Equipment: Contig game board, three 6-sided dice, pencil and scratch paper for keeping score, and bingo chips or wide-tip markers to mark game squares
Place the game board and dice between players, and give each player a marker or pile of chips. (Markers do not need to be different colors.) Write the players’ names at the top of the scratch paper to make a score sheet.
Continue reading Contig Game: Master Your Math Facts
[Photo by One Laptop Per Child.]
Once again, I am adding to my Free (Mostly) Math Resources page. Here are a handful of helpful websites for teaching math…
Continue reading More Free Math Resources
Photo by Sister72.
Dave at MathNotations offers another version of Nim that will give your students something to think about:
[1,2]-3-[4,5]-6-[7,8]…21 Helping Children Devise and Understand Winning Strategies
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Fraction notation and operations may be the most abstract math monsters our students meet until they get to algebra. Before we can explain those frustrating fractions, we teachers need to go back to the basics for ourselves. First, let’s get rid of two common misconceptions:
- A fraction is not two numbers.
Every fraction is a single number. A fraction can be added to other numbers (or subtracted, multiplied, etc.), and it has to obey the Distributive Law and all the other standard rules for numbers. It takes two digits (plus a bar) to write a fraction, just as it takes two digits to write the number 18 — but, like 18, the fraction is a single number that names a certain amount of whatever we are counting or measuring.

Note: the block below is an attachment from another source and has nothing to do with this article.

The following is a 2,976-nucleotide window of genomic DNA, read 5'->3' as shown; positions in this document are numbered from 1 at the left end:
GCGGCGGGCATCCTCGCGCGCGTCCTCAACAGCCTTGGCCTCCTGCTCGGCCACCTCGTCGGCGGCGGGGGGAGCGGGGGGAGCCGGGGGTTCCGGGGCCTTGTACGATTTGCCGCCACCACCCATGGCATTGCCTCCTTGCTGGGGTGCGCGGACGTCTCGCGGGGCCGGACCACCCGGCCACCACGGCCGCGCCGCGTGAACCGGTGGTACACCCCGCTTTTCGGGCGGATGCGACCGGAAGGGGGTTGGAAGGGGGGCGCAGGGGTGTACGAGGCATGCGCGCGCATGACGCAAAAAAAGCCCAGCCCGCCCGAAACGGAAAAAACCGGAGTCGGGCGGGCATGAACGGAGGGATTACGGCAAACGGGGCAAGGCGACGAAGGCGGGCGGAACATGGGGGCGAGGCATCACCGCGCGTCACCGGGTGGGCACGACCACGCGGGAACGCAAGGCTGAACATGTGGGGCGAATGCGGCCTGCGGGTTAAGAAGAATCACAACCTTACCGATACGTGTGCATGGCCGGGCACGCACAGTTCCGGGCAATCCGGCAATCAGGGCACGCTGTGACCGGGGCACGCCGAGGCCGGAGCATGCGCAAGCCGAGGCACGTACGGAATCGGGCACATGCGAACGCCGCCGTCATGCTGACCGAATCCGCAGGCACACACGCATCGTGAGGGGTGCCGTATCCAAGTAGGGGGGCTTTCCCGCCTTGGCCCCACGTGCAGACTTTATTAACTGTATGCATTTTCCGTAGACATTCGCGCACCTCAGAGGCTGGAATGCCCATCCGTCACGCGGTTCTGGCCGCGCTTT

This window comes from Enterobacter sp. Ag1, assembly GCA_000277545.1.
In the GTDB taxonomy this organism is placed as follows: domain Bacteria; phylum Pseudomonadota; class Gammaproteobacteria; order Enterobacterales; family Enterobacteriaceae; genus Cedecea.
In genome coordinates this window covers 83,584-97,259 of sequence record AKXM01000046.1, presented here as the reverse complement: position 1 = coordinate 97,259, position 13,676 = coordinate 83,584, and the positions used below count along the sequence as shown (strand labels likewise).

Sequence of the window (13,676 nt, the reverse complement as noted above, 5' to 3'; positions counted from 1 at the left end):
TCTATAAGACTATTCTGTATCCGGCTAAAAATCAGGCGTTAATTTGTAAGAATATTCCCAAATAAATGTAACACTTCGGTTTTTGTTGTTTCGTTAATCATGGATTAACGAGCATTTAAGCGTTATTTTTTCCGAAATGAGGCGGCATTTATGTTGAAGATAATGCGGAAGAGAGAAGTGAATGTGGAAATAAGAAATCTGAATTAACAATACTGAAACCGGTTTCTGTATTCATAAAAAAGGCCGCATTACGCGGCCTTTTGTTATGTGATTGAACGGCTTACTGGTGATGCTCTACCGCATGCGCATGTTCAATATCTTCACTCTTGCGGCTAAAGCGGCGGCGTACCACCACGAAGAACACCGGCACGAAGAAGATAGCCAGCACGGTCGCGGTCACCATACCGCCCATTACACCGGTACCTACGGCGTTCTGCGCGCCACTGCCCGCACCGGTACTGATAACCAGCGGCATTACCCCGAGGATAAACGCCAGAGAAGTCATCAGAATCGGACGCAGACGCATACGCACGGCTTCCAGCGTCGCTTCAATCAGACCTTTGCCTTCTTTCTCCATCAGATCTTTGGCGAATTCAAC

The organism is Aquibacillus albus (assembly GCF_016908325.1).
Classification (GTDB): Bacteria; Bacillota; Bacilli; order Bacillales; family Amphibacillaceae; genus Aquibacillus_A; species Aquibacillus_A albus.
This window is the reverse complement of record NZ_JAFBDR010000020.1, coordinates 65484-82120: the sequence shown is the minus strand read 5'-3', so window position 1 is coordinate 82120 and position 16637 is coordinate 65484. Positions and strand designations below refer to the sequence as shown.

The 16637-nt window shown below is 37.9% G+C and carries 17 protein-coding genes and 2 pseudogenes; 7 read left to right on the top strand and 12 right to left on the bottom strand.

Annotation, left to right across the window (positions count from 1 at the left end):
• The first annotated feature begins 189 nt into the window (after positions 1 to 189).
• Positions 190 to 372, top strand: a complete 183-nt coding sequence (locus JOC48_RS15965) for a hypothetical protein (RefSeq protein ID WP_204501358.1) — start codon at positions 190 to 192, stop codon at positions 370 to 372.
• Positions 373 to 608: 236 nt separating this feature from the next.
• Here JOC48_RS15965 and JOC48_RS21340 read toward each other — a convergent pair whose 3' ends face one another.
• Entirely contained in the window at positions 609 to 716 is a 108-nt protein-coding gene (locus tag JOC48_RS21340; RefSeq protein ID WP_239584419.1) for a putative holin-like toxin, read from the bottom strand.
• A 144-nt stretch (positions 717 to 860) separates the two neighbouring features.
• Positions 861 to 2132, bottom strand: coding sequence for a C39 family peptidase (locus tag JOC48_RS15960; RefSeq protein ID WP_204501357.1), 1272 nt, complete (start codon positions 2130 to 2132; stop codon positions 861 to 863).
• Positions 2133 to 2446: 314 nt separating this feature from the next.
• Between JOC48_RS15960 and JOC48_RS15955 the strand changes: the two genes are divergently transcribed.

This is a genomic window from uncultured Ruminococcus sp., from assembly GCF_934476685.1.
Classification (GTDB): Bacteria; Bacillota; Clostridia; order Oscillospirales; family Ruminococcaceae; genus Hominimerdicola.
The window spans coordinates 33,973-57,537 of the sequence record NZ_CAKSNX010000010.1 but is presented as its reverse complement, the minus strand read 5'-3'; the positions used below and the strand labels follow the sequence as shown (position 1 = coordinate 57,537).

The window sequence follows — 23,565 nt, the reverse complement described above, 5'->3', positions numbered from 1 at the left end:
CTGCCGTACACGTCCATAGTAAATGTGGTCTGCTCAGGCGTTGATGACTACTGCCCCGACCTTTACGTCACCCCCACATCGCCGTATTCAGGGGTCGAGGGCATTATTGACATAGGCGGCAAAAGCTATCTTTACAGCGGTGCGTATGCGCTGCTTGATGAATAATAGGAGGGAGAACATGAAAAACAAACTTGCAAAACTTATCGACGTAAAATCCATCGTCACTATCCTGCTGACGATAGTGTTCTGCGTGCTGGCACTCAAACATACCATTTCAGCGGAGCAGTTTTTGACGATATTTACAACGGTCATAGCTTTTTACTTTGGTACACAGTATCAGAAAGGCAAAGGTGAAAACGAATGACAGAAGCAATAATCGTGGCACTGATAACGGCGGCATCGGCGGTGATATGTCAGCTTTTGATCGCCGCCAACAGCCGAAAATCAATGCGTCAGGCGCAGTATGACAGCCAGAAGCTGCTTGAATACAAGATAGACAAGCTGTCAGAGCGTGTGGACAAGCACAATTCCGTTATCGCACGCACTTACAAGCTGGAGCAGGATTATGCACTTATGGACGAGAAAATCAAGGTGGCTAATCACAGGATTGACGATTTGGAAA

- A fraction is not something to do.
A fraction is a number, not a recipe for action. The fraction 3/4 does not mean, “Cut your pizza into 4 pieces, and then keep 3 of them.” The fraction 3/4 simply names a certain amount of stuff, more than a half but not as much as a whole thing. When our students are learning fractions, we do cut up models to help them understand, but the fractions themselves are simply numbers.
Continue reading How to Read a Fraction